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Cited by 36 (2 self)
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The majority of recommender systems are designed to make recommendations for individual users. However, in some circumstances the items to be selected are not intended for personal usage but for a group; e.g., a DVD could be watched by a group of friends. In order to generate effective recommendations for a group the system must satisfy, as much as possible, the individual preferences of the group’s members. This paper analyzes the effectiveness of group recommendations obtained aggregating the individual lists of recommendations produced by a collaborative filtering system. We compare the effectiveness of individual and group recommendation lists using normalized discounted cumulative gain. It is observed that the effectiveness of a group recommendation does not necessarily decrease when the group size grows. Moreover, when individual recommendations are not effective a user could obtain better suggestions looking at the group recommendations. Finally, it is shown that the more alike the users in the group are, the more effective the group recommendations are.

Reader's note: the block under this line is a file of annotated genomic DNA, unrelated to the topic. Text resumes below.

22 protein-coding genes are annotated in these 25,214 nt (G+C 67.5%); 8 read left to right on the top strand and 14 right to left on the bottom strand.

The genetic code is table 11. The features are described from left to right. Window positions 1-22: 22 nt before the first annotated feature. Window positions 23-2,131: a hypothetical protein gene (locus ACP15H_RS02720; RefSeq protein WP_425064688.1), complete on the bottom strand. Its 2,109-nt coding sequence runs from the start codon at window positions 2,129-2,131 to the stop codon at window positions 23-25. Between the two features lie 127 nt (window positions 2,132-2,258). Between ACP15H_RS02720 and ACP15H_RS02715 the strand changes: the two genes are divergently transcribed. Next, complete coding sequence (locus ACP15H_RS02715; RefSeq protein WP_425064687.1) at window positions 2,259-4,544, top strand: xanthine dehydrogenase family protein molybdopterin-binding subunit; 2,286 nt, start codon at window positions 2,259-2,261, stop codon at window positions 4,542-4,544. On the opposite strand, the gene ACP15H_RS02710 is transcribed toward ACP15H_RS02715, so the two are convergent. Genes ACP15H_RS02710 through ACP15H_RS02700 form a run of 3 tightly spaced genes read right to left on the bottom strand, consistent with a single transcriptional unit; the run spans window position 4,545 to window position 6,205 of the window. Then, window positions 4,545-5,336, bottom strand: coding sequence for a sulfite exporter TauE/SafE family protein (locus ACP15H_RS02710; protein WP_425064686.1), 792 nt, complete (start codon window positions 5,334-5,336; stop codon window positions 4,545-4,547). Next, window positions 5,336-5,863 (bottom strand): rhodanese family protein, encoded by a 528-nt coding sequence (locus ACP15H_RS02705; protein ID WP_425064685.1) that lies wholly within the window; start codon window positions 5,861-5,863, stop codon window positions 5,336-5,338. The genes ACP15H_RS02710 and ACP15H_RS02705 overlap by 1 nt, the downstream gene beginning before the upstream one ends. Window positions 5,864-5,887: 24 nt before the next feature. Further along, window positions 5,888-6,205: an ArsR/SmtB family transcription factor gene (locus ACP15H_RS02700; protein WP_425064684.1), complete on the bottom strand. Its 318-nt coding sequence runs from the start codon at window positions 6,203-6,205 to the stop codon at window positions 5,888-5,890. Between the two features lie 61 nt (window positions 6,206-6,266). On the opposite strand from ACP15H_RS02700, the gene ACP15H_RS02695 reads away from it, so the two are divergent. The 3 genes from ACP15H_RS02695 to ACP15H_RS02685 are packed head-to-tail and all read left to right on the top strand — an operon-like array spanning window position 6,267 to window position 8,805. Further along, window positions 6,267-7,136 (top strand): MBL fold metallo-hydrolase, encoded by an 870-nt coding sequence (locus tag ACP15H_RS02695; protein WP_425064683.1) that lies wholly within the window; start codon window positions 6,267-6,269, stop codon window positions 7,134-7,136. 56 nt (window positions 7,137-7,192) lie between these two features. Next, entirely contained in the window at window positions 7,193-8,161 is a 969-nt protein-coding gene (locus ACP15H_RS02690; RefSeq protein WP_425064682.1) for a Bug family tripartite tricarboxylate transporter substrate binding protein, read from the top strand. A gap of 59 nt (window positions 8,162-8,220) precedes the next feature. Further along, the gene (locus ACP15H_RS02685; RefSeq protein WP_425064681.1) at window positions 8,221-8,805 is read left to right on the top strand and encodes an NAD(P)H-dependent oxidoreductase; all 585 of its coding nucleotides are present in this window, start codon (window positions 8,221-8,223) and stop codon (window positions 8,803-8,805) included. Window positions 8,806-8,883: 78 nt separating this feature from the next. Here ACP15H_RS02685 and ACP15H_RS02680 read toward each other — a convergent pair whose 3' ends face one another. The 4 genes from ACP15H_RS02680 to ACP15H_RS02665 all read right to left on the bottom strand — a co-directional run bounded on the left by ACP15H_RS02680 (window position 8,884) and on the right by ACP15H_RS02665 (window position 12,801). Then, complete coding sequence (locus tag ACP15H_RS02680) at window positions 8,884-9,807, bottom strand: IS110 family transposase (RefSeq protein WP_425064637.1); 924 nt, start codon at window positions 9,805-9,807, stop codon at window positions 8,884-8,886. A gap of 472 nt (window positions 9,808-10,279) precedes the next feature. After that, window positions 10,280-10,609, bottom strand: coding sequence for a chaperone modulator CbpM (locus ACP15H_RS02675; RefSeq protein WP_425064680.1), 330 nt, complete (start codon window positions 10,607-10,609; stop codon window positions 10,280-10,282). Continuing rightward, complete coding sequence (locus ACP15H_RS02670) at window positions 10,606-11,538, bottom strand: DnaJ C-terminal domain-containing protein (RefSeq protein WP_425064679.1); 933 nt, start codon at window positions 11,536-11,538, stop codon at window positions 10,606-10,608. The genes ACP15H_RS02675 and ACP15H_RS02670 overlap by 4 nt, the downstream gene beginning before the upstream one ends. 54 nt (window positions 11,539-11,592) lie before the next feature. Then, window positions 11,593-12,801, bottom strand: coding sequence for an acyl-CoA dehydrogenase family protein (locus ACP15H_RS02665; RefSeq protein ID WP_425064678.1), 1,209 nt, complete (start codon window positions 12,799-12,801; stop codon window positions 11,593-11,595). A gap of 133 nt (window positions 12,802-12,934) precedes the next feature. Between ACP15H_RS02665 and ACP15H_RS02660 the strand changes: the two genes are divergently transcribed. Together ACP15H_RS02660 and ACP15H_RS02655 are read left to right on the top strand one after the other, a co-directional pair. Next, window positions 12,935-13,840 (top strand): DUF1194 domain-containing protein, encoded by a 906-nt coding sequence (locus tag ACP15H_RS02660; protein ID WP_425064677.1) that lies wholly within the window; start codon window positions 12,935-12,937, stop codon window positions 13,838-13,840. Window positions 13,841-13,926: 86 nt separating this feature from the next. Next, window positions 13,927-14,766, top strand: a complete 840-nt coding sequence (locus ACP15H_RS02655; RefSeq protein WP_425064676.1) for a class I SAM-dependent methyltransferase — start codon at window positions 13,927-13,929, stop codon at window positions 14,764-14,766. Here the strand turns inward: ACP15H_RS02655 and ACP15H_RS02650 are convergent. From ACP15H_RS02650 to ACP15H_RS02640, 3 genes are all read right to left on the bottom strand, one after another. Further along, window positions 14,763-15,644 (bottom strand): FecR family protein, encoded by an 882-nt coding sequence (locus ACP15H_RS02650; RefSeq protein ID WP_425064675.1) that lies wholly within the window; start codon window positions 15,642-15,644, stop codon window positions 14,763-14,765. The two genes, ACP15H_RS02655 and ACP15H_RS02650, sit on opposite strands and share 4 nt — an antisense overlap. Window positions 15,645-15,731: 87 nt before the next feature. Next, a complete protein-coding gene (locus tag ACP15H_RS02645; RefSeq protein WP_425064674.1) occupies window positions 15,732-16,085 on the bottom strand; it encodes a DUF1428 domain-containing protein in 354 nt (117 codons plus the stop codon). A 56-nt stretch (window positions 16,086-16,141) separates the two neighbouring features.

A brief introduction to Fourier analysis on the Boolean cube
 Theory of Computing Library– Graduate Surveys
, 2008
"... Abstract: We give a brief introduction to the basic notions of Fourier analysis on the ..."
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Cited by 34 (4 self)
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Abstract: We give a brief introduction to the basic notions of Fourier analysis on the
Inkpen: The Corporate Objective Revisited
 Organization Science
, 2004
"... T he stock market convulsions and corporate scandals of 2001 and 2002 have reignited debate on the purposes of the corporation and, in particular, the goal of shareholder value maximization. We revisit the debate, reexamine the traditional rationales, and develop a set of new arguments for why the ..."